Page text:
The problem

This past Friday, Jan. 27th, President Trump signed an executive order banning all people from Iran, Iraq, Libya, Somalia, Sudan, Syria and Yemen from entering the United States for at least 90 days — even if they had a visa, a Green Card or were actually in the air, returning home to the States as the order was signed. The order also bans all refugees from entering the U.S. for at least 120 days and bans all Syrian refugees indefinitely. Even permanent legal residents of the United States were detained at airports over the weekend, some for more than 30 hours.

This is the “Muslim Ban” Donald Trump ran his campaign on — bundled up in a neat package that is supposed to make us feel safer. Even though, according to a recent report by the Cato Institute, not one single foreign national from any of the above-listed countries killed any American on U.S. soil between the years of 1975 and 2015. Trump is claiming that this ban is only temporary, they’re just working on tightening up the U.S. immigration vetting procedures. In reality, our vetting procedures are some of the strongest in the world and they do not need to be tightened up.

The good news is that the American Civil Liberties Union is on it, they’ve filed a class action lawsuit. And a federal judge successfully blocked part of the order — temporarily — ruling that any traveler with a valid visa who has successfully landed in the U.S., shouldn’t be sent home or be detained at an airport for hours on end just because nobody knows what to do with them. (As of Sunday evening, though, four people were still detained at JFK airport.) In addition to all that, protests and rallies broke out across the country. JFK and LAX airports were among those filled with allies holding pro-Immigrant signs, standing in solidarity with the people who have been detained or turned away, purely because of their nationality and/or religion.

A photo posted by @chivexp on

Here’s what you can do.

Show up to your nearest airport. Or join a rally or protest near you.

Many protests occurred over the weekend. Think Progress published a schedule for many of them here. To keep up-to-date with others that may be occurring in your community, follow your local ACLU branch.

Remember that you don’t need to attend a scheduled rally or march to protest Trump’s Muslim Ban. All you need to do is show up with some friends and family at the arrivals section of your nearest airport to stand in solidarity with those being discriminated against.

Call your senators and congress people.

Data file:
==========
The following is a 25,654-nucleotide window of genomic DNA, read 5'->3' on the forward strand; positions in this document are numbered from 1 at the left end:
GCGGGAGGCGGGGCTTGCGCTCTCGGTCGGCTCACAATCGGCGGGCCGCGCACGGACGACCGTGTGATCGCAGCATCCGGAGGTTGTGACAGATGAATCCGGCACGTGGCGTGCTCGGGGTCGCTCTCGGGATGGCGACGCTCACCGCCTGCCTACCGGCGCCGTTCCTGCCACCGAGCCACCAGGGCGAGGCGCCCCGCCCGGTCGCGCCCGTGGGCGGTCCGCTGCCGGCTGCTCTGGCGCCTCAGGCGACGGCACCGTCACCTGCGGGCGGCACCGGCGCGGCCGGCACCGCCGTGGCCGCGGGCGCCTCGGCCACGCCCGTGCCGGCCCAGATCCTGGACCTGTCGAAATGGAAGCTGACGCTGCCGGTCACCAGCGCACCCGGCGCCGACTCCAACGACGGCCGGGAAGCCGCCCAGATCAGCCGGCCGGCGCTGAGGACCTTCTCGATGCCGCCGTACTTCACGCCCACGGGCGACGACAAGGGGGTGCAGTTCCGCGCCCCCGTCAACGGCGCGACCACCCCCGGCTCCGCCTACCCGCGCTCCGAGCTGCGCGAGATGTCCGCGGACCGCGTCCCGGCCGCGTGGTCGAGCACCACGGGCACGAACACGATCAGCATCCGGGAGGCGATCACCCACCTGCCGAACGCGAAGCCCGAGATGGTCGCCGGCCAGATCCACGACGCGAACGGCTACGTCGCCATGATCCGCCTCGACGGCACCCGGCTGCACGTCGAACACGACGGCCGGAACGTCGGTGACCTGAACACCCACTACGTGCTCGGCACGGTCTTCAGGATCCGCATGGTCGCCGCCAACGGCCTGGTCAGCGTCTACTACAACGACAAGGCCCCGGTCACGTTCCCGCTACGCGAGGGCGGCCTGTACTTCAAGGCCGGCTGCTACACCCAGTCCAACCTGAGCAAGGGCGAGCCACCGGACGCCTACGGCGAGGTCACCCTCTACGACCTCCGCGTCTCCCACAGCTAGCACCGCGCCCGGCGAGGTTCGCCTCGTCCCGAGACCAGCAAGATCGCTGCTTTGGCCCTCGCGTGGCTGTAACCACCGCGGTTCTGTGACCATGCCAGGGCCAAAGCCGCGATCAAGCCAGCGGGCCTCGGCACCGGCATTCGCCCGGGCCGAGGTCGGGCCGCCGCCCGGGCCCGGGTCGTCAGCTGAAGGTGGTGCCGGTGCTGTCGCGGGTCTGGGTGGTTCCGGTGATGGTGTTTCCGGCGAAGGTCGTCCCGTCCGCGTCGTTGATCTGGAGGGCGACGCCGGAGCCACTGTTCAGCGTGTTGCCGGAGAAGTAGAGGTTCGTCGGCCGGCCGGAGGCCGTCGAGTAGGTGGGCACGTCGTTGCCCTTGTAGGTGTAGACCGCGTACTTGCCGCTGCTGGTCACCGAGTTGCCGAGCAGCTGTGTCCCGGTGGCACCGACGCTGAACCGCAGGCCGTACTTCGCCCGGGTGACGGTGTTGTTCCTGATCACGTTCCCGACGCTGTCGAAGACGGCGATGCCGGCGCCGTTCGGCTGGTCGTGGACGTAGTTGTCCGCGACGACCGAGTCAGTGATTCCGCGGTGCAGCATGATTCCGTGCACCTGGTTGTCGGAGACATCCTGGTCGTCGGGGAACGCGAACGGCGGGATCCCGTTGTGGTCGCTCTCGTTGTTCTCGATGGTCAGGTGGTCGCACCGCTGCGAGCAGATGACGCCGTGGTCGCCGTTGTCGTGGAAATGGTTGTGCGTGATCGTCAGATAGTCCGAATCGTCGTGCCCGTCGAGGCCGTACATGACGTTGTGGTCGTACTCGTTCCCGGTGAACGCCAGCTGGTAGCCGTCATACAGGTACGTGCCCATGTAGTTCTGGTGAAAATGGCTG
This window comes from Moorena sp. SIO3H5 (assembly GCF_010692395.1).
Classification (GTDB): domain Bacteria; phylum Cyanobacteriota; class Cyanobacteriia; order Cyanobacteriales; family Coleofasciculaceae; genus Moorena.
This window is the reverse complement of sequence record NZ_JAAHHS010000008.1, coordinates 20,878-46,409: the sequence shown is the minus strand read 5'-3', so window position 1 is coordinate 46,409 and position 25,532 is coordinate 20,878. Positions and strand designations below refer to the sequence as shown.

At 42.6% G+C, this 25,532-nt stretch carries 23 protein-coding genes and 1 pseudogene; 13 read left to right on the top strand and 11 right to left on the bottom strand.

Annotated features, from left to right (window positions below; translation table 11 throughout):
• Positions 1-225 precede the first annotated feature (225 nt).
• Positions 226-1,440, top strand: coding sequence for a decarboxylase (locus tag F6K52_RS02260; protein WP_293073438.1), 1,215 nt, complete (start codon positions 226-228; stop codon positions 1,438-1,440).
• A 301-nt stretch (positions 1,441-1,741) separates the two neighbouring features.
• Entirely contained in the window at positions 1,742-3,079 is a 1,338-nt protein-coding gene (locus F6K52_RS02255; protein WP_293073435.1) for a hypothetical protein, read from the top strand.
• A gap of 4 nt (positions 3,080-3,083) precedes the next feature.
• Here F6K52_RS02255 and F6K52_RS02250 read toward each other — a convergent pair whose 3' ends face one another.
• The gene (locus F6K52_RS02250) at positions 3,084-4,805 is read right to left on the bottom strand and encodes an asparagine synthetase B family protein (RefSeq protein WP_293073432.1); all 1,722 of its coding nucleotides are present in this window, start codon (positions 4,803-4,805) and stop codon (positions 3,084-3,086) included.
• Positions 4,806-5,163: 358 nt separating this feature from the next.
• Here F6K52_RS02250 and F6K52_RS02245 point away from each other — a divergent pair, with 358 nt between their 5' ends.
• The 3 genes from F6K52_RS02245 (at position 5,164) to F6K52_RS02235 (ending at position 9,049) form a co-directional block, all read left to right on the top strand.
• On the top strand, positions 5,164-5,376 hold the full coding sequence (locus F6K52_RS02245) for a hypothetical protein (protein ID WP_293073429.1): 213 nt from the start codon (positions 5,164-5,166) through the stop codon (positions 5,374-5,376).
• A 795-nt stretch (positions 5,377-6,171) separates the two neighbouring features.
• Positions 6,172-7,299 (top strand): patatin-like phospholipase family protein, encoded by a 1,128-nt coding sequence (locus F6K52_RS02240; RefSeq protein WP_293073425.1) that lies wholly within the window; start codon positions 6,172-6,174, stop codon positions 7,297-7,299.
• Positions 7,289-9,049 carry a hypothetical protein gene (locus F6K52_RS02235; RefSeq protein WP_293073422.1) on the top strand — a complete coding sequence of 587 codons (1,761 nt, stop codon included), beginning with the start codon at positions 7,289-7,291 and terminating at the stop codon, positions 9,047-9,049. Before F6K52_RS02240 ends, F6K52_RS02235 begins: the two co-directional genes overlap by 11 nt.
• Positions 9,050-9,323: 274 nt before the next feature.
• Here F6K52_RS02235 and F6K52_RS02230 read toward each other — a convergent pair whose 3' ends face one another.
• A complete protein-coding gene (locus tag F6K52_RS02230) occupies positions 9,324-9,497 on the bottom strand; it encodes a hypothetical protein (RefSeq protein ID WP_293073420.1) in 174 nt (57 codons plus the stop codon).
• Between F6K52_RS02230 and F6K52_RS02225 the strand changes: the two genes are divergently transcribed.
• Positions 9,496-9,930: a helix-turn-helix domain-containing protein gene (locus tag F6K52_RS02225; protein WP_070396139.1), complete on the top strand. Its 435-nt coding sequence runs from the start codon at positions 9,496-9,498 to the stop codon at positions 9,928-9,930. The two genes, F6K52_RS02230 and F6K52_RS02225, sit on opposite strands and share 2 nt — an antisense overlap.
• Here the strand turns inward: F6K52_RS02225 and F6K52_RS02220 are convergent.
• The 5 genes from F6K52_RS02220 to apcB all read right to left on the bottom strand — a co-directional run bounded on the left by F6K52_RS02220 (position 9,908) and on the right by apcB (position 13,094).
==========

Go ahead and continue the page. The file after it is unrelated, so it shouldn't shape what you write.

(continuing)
Call 202-225-3121 in D.C. and tell the operator who you’d like to be connected to. If you’re unsure of how your representatives have reacted to the Muslim Ban, look into it. Vanity Fair has a round-up of Republican reactions here. Many Republicans have already come out opposing the ban, others (like my own Maine Congressman Bruce Poliquin) have claimed they just aren’t going to vote on it.

All you have to say is:

I do not support President Trump’s Muslim Ban. It is unconstitutional, un-American, and I expect you to take an immediate stand against it.

But if you want to add some points of your own, here are some other things you can say.

If your representative supports or has remained silent on the ban: Why are you agreeing with [or remaining silent on] the same measure that KKK Grand Wizard David Duke is currently praising?

Cite the Cato Institute reportTrump’s Muslim ban prohibits people from seven different Muslim-majority countries from entering the United States. The Cato Institute looked into all of those countries, and between the years of 1975 and 2015, not one foreign national from either killed an American on U.S. soil. Why are these countries being targeted? 

It’s been proven that when a city or town accepts refugees, the local economy receives a boost. I am looking forward to welcoming refugees from other cultures into my community. Why has President Trump banned Syrian refugees indefinitely? 

Ask your representative to give you one reason why this Muslim Ban is not an example of discrimination based on nationality and religion. 

If you have a friend or family member who identifies as Muslim, tell your representative about them. Share a memory or story that illustrates how important this person is to you. Maybe that person has experienced some form of hate speech or discrimination. If you have their permission, share their story.

That’s all you have to do. Time estimate: less than 5 minutes.

If you completed this action, or have other thoughts, leave your comments below. Matador Network is committed to providing you with easy ways to speak out against the issues that impact us all. If you have an Action Alert suggestion from your community, state, or country, contact Emma at emma@matadornetwork.com.

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